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Vaccines for Babies and Children

Immunization (vaccination) means protection. The most effective and safe way to protect children from contagious diseases is by vaccination.  Vaccines are considered a breakthrough in preventive medicine. Vaccines protect your child’s health by preventing them from contracting severe contagious diseases. All routine vaccines given at Tipat Halav family care centers and at schools are free of charge. 

Routine vaccines provided for babies and children

The vaccines currently provided for babies and children at Tipat Halav family care centers as part of the routine vaccination program are:

  • Vaccine against Diphtheria-Tetanus-Whooping cough + Haemophilus influenzae type B + Polio [DTaP-Hib-IPV]
  • Vaccine against Measles-Mumps-Rubella (German measles) + Varicella (chicken pox) [MMRV]
  • Vaccine against pneumococcus bacteria [PCV]
  • Vaccine against Hepatitis B
  • Vaccine against Hepatitis A
  • Vaccine against Rotavirus

The vaccines given at school are:

  • In 1st grade: Vaccine against Measles-Mumps-Rubella (German measles) – Varicella (chicken pox) [MMRV]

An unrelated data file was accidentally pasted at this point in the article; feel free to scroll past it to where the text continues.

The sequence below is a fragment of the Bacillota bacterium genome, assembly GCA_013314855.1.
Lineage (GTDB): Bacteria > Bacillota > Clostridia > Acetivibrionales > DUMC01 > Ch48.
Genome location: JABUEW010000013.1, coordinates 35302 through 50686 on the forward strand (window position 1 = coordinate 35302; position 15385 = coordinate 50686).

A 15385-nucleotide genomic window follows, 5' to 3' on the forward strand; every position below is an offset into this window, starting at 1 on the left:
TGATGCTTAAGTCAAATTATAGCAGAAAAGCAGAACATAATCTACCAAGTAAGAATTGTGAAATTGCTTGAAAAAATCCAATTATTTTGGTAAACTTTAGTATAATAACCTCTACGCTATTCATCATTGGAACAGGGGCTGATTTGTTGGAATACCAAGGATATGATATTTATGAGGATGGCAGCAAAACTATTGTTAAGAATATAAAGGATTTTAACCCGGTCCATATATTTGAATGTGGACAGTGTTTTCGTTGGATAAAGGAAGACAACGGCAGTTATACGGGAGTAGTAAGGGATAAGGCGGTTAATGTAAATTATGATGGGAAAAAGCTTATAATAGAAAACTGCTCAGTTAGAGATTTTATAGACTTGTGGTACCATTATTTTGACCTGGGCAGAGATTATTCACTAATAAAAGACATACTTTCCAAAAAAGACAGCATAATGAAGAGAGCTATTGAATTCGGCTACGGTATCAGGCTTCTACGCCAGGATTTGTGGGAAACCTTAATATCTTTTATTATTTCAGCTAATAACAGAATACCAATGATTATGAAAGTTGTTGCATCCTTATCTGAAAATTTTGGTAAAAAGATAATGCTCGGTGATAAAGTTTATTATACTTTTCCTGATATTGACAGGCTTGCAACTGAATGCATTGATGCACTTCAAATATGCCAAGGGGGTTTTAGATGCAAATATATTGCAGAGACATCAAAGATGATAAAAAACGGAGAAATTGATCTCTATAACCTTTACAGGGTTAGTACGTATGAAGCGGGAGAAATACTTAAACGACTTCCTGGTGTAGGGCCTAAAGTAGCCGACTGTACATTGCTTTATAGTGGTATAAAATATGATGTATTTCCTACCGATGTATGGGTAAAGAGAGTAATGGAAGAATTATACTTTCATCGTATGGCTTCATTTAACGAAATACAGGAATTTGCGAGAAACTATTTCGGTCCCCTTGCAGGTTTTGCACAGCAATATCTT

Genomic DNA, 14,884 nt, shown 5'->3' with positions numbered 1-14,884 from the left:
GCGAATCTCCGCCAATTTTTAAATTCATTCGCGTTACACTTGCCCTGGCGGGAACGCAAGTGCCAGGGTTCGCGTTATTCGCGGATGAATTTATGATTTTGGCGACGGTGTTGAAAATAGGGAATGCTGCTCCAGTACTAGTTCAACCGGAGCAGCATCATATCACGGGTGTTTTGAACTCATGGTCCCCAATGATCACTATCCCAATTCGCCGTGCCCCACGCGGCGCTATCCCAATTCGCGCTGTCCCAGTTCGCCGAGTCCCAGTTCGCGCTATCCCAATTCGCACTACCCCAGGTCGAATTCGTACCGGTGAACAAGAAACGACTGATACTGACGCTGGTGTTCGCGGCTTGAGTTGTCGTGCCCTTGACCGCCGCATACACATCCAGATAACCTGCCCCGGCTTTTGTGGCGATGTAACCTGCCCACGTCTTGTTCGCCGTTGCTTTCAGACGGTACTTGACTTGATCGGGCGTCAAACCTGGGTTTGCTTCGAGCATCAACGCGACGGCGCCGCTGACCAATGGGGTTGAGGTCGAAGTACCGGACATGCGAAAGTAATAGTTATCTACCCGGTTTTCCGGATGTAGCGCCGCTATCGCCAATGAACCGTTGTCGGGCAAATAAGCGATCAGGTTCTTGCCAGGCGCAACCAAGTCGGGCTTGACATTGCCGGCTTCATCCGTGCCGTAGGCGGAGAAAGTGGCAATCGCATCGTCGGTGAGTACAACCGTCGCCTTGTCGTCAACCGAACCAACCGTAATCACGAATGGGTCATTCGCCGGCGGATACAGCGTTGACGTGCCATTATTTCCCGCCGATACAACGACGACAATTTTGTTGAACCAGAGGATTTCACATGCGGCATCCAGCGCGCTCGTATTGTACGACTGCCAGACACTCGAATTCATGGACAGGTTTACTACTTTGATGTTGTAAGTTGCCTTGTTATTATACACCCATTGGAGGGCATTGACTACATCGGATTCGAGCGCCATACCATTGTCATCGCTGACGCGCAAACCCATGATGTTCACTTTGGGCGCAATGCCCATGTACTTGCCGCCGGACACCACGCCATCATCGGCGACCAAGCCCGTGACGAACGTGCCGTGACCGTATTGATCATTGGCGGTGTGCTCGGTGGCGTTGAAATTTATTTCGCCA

• In 2nd grade: Vaccine against Diphtheria-Tetanus-Whooping cough + Polio [Tdap-IPV]
  • In 8th grade: Vaccine against Diphtheria-Tetanus-Whooping cough [Tdap]
  • In 8th grade: Vaccine against Human Papilloma Virus [HPV]

Vaccine against Influenza

There are two types of vaccine against influenza. The vaccines provide good protection against influenza for one winter:

  1. Killed (inactivated) vaccine, given by injection, is intended for persons aged 6 months and over. It can be given at any time interval from any other vaccine.
  2. Live attenuated vaccine, given as a spray to the nose, intended for healthy people aged 2-49 years (not for pregnant women). A 4 week interval is required between this attenuated live vaccine and other attenuated live vaccines (against measles, mumps, rubella, varicella and yellow fever) if they are not given on the same day (the recipient must pay for this vaccine). 

Photo credit: Dr. Partha Sarathi Sahana on Visualhunt.com / CC BY